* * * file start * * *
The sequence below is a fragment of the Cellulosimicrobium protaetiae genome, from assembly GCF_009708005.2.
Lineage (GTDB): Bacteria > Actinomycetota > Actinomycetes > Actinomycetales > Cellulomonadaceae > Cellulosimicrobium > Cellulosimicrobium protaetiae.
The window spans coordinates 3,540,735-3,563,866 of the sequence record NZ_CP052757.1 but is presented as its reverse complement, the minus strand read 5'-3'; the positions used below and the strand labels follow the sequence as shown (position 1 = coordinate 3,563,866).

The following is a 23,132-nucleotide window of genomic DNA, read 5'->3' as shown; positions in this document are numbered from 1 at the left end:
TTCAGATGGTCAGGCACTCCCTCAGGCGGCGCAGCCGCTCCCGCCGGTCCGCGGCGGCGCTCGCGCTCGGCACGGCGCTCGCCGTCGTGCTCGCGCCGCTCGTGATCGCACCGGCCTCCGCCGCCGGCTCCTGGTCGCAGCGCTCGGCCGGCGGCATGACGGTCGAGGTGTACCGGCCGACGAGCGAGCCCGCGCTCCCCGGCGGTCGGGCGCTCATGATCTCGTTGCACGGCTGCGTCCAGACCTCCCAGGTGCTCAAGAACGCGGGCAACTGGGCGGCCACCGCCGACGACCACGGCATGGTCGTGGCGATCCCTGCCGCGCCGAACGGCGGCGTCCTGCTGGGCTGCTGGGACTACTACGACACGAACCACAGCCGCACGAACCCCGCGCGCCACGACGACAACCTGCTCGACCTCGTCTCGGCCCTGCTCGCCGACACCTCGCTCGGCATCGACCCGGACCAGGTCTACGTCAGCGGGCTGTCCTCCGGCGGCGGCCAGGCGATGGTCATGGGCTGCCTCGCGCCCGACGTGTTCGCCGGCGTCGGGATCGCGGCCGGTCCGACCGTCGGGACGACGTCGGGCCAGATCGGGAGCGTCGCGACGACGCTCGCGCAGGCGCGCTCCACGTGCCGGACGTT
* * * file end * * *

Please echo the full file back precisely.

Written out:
The sequence below is a fragment of the Cellulosimicrobium protaetiae genome, from assembly GCF_009708005.2.
Lineage (GTDB): Bacteria > Actinomycetota > Actinomycetes > Actinomycetales > Cellulomonadaceae > Cellulosimicrobium > Cellulosimicrobium protaetiae.
The window spans coordinates 3,540,735-3,563,866 of the sequence record NZ_CP052757.1 but is presented as its reverse complement, the minus strand read 5'-3'; the positions used below and the strand labels follow the sequence as shown (position 1 = coordinate 3,563,866).

The following is a 23,132-nucleotide window of genomic DNA, read 5'->3' as shown; positions in this document are numbered from 1 at the left end:
TTCAGATGGTCAGGCACTCCCTCAGGCGGCGCAGCCGCTCCCGCCGGTCCGCGGCGGCGCTCGCGCTCGGCACGGCGCTCGCCGTCGTGCTCGCGCCGCTCGTGATCGCACCGGCCTCCGCCGCCGGCTCCTGGTCGCAGCGCTCGGCCGGCGGCATGACGGTCGAGGTGTACCGGCCGACGAGCGAGCCCGCGCTCCCCGGCGGTCGGGCGCTCATGATCTCGTTGCACGGCTGCGTCCAGACCTCCCAGGTGCTCAAGAACGCGGGCAACTGGGCGGCCACCGCCGACGACCACGGCATGGTCGTGGCGATCCCTGCCGCGCCGAACGGCGGCGTCCTGCTGGGCTGCTGGGACTACTACGACACGAACCACAGCCGCACGAACCCCGCGCGCCACGACGACAACCTGCTCGACCTCGTCTCGGCCCTGCTCGCCGACACCTCGCTCGGCATCGACCCGGACCAGGTCTACGTCAGCGGGCTGTCCTCCGGCGGCGGCCAGGCGATGGTCATGGGCTGCCTCGCGCCCGACGTGTTCGCCGGCGTCGGGATCGCGGCCGGTCCGACCGTCGGGACGACGTCGGGCCAGATCGGGAGCGTCGCGACGACGCTCGCGCAGGCGCGCTCCACGTGCCGGACGTT